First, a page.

The Patient's Vade Mecum; Or, How to Benefit by Medical Advice and Treatment

Overview

This historic book may have numerous typos and missing text. Purchasers can download a free scanned copy of the original book (without typos) from the publisher. Not indexed. Not illustrated. 1884 Excerpt: ...more benefit than any medicine could possibly be. Any strange or disagreeable effects produced by a drug should be noted by the patient and reported to his doctor. It does not follow, however, that such effects are dangerous or hurtful in any way; they may only show that the patient has been brought properly...
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Overview

This historic book may have numerous typos and missing text. Purchasers can download a free scanned copy of the original book (without typos) from the publisher. Not indexed. Not illustrated. 1884 Excerpt: ...more benefit than any medicine could possibly be. Any strange or disagreeable effects produced by a drug should be noted by the patient and reported to his doctor. It does not follow, however, that such effects are dangerous or hurtful in any way; they may only show that the patient has been brought properly under the influence of the drug. Much needless anxiety may sometimes be felt by the patient when belladonna has been administered for checking night-sweats, or for any other purpose, owing to the dimness of vision produced by the drug. This should always be mentioned to the doctor; but it by no means necessitates the discontinuance of the medicine. The same may be said of the deafness caused by salicylate of soda, so often prescribed in acute rheumatism. Again, after the administration of iron, there is an inky discoloration of the tongue and also of the excreta. The buzzing in the ears and deafness caused by quinine are of no greater importance than the same symptoms are when due to salicylate of soda. We think it necessary to say a few words regarding the quantity of medicine administered as a dose, for it frequently happens that it is given inaccurately. This mistake generallyoccurs from a proper standard measure not being used. By a table-spoonful is meant half-an-ounce fluid measure, or four drachms; by a desert-spoonful two drachms; by a tea-spoonful one drachm. Now the modern table, dessert, and tea-spoons hold about twice as much as what is meant by the doctor. Therefore it will be seen how requisite it is that a standard-measure glass should be procured when the medicine is prescribed in spoonfuls. Drops should also always be measured in a standard measure, because they will vary in size according to the consistence of the fluid and the shape o...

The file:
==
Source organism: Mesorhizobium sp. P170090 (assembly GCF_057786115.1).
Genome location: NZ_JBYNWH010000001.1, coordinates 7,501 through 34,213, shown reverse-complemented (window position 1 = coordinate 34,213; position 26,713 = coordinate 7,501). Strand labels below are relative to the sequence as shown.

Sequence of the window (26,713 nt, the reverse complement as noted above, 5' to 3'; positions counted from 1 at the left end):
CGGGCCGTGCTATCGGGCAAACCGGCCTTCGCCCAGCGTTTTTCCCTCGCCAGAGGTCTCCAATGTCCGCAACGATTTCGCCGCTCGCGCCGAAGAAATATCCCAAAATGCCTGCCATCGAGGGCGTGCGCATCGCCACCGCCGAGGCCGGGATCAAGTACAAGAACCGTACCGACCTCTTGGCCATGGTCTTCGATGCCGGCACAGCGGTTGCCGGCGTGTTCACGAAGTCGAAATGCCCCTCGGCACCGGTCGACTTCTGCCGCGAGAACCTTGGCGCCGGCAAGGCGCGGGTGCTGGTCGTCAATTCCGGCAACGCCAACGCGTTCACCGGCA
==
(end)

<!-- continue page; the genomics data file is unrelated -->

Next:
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Product Details

  • ISBN-13: 9781150519192
  • Publisher: General Books LLC
  • Publication date: 5/28/2012
  • Pages: 50
  • Product dimensions: 7.44 (w) x 9.69 (h) x 0.10 (d)

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